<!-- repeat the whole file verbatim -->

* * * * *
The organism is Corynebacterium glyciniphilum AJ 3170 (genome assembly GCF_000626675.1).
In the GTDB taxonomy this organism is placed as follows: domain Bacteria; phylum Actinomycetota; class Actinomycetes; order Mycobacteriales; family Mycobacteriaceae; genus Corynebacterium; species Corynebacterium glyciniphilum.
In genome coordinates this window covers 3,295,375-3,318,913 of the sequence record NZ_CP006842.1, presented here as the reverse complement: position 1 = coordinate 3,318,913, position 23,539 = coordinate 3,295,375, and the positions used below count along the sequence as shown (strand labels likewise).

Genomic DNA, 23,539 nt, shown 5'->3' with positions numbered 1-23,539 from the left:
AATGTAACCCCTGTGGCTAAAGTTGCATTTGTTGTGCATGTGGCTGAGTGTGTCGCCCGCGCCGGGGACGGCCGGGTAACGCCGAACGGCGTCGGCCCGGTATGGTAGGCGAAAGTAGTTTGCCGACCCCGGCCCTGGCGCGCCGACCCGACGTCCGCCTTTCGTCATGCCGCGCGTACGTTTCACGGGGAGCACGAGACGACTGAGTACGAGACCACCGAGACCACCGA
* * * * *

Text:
The organism is Corynebacterium glyciniphilum AJ 3170 (genome assembly GCF_000626675.1).
In the GTDB taxonomy this organism is placed as follows: domain Bacteria; phylum Actinomycetota; class Actinomycetes; order Mycobacteriales; family Mycobacteriaceae; genus Corynebacterium; species Corynebacterium glyciniphilum.
In genome coordinates this window covers 3,295,375-3,318,913 of the sequence record NZ_CP006842.1, presented here as the reverse complement: position 1 = coordinate 3,318,913, position 23,539 = coordinate 3,295,375, and the positions used below count along the sequence as shown (strand labels likewise).

Genomic DNA, 23,539 nt, shown 5'->3' with positions numbered 1-23,539 from the left:
AATGTAACCCCTGTGGCTAAAGTTGCATTTGTTGTGCATGTGGCTGAGTGTGTCGCCCGCGCCGGGGACGGCCGGGTAACGCCGAACGGCGTCGGCCCGGTATGGTAGGCGAAAGTAGTTTGCCGACCCCGGCCCTGGCGCGCCGACCCGACGTCCGCCTTTCGTCATGCCGCGCGTACGTTTCACGGGGAGCACGAGACGACTGAGTACGAGACCACCGAGACCACCGA